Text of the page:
One combination that featured infamy for both sides: Jamie Langenbrunner's(notes) hit from behind on Niclas Wallin(notes) that sent him head-first into the boards, followed later by Sharks defenseman Douglas Murray's(notes) hit to the head of Loui Eriksson(notes) that knocked the key Dallas player out of the game. (The Langenbrunner hit is near the start; the Murray is about at the 1:45 mark.)
From David Pollak of Working The Corners, how the Sharks saw the plays:
I did talk to Douglas Murray about the hit. Here's what he had to say: "It was a 50-50 puck. He pokes it by me and he's getting a breakaway on me. As far as I remember the situation, I'm playing the puck and the body at the same time. You never try to hurt a guy. It's unfortunate."
As far as the hit on Niclas Wallin, Todd McLellan said the defenseman went head-first into the boards after being hit by Jamie Langenbrunner on another play that wasn't called a penalty. McLellan said Wallin would be evaluated at home Wednesday, but nobody pressed on the nature of the hit and he didn't offer his unsolicited assessment.
Steve Ott(notes) of the Dallas Stars disagreed mightily with Murray's assessment, and added a few gripes of his own about a Dany Heatley(notes) elbow that he claimed still had him rattled after the game.
Or as he called it, "Dany Heatley's little cheap shot."
From the Stars, here's Ott. His headshot rant begins at 1:05:
What Ott said:
"I think Colin Campbell's got his hands full, that's for sure. I think the Loui Eriksson hit is prototypical. He's reaching for the hit. The big guy knows what he's doing. He's bearing down and finishing the check. He did it again on an offensive play against Vincour, elbowed him right in the face. My head's killin' me from this light right now from Dany Heatley's little cheap shot.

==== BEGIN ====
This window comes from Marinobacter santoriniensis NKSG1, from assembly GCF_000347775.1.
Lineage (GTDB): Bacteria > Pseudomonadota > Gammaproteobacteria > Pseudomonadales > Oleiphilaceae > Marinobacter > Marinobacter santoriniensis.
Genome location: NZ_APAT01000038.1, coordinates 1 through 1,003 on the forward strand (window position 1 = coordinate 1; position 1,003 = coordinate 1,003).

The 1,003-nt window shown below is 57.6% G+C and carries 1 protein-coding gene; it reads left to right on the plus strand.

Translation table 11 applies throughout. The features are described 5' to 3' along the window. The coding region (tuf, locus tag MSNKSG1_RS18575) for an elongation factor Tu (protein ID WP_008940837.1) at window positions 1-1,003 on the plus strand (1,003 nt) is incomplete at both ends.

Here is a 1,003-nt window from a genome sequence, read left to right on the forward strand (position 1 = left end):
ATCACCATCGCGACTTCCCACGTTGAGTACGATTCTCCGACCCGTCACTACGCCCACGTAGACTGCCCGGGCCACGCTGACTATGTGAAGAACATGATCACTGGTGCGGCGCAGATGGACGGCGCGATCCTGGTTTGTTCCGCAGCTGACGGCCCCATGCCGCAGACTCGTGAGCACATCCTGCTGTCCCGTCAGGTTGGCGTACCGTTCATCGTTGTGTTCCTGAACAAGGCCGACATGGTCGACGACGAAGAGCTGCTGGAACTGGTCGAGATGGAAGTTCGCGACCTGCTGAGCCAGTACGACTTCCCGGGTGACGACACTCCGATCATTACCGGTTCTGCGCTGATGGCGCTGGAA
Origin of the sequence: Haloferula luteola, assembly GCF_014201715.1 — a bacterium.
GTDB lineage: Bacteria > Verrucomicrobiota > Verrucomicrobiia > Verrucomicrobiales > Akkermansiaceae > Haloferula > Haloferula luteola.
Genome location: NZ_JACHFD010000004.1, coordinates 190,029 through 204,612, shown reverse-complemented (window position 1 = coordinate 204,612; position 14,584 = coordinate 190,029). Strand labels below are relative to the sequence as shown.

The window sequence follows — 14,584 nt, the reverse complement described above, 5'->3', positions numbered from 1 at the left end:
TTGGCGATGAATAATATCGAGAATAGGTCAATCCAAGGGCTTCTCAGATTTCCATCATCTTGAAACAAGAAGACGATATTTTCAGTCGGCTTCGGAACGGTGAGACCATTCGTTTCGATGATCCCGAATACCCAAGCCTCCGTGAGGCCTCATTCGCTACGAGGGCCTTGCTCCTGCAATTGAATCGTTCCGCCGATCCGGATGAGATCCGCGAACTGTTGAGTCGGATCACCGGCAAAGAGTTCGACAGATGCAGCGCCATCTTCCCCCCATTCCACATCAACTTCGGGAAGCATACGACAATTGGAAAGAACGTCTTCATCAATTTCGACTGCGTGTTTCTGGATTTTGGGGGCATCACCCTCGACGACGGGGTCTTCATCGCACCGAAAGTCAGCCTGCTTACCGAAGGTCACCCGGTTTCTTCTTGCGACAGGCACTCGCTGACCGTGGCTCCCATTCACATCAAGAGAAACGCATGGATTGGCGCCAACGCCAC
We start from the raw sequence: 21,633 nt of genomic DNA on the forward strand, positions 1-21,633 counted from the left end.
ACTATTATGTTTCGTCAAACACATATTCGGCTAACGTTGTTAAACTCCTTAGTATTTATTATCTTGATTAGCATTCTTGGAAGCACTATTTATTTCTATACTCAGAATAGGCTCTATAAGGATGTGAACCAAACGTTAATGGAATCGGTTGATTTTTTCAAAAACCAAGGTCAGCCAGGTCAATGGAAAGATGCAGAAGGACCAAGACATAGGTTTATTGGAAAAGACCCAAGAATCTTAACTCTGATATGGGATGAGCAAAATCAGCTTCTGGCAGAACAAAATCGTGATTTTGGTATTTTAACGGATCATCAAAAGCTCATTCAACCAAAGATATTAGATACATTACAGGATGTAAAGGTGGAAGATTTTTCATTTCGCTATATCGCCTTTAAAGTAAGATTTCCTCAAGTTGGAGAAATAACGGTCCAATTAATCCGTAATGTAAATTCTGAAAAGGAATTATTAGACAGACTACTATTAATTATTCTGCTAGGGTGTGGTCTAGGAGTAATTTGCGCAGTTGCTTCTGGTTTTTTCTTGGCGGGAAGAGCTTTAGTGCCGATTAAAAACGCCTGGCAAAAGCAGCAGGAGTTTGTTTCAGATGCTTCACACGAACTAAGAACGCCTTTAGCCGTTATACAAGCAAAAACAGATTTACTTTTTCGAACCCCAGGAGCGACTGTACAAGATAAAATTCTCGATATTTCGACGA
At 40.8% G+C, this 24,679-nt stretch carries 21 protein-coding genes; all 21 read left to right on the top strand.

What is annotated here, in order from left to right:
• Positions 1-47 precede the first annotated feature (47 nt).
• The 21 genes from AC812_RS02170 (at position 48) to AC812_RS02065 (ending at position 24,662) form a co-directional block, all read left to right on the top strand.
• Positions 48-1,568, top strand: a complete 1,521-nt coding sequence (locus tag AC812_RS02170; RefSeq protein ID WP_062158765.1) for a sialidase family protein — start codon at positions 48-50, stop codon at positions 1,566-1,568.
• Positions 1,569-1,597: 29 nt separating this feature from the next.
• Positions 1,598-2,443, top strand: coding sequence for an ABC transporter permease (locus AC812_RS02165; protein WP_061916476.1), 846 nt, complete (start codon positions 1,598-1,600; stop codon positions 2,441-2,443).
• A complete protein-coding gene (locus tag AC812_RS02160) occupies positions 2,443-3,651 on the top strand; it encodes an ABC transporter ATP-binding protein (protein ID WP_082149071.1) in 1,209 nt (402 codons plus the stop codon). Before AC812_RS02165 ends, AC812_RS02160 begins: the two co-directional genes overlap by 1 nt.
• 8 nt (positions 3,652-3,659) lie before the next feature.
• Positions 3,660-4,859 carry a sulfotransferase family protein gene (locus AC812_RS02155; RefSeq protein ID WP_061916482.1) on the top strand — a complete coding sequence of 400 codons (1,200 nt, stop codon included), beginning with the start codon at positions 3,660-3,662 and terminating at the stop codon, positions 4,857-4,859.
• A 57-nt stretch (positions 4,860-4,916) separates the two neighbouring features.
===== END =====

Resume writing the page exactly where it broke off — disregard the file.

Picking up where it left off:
"If this doesn't get looked at, I don't know. I guess when you're used to being on the other end and being suspended in the past, I think it's pretty evident where this stuff should go in a hurry. I don't care if Heatley makes $10 million or Murray makes less, it's time to get this out of the game as fast as we can. Protect the guys. We're going to have guys that are going to be icing heads now. You only have one brain, so let's honestly start figuring something out."
Of course, Ott also had his say on the ice, going after Murray and earning an instigator in the process:
The Murray hit is around 40 seconds in and the Heatley hit is at 1 minute. Click here or the image below to watch.
On this issue, Ott's certainly got a point. And given that the NHL has always been a reactive league to issues like the headshot issue, I'd suggest that anyone who shares Ott's sentiment but hates the player, ditch whatever biases you have against him. At least on this issue. Because he's right.
San Jose Sharks blog Fear The Fin called Murray's hit on Eriksson a clean one, and despite the result of the play we're in agreement: Eriksson reaches for the puck, as does Murray; then Murray -- a tall cup o'joe at 6-foot-3 -- finishes his check as the two players collide. In other words, his first aim here is to swipe at the puck, which makes it a hard case to prove that he was headhunting.
His hit on Vincour, on the other hand, was just a classic shot to the head of an opponent by Murray, who tucked his arm in for impact on the play. If the GMs are serious about tightening the rules rather than adding one banning head shots, then they have to target crap like this.
The Langenbrunner play was a blown call on an obvious boarding. As for Heatley on Ott, it's hard to judge from a distant video, but it would appear Heatley raised his elbow to clock him, even if the impact wasn't catastrophic.
Will Colin Campbell take a look at all of this? Probably.
Is all of this symbolic of the migraine-causing pressure of the Western Conference playoff race? Absolutely.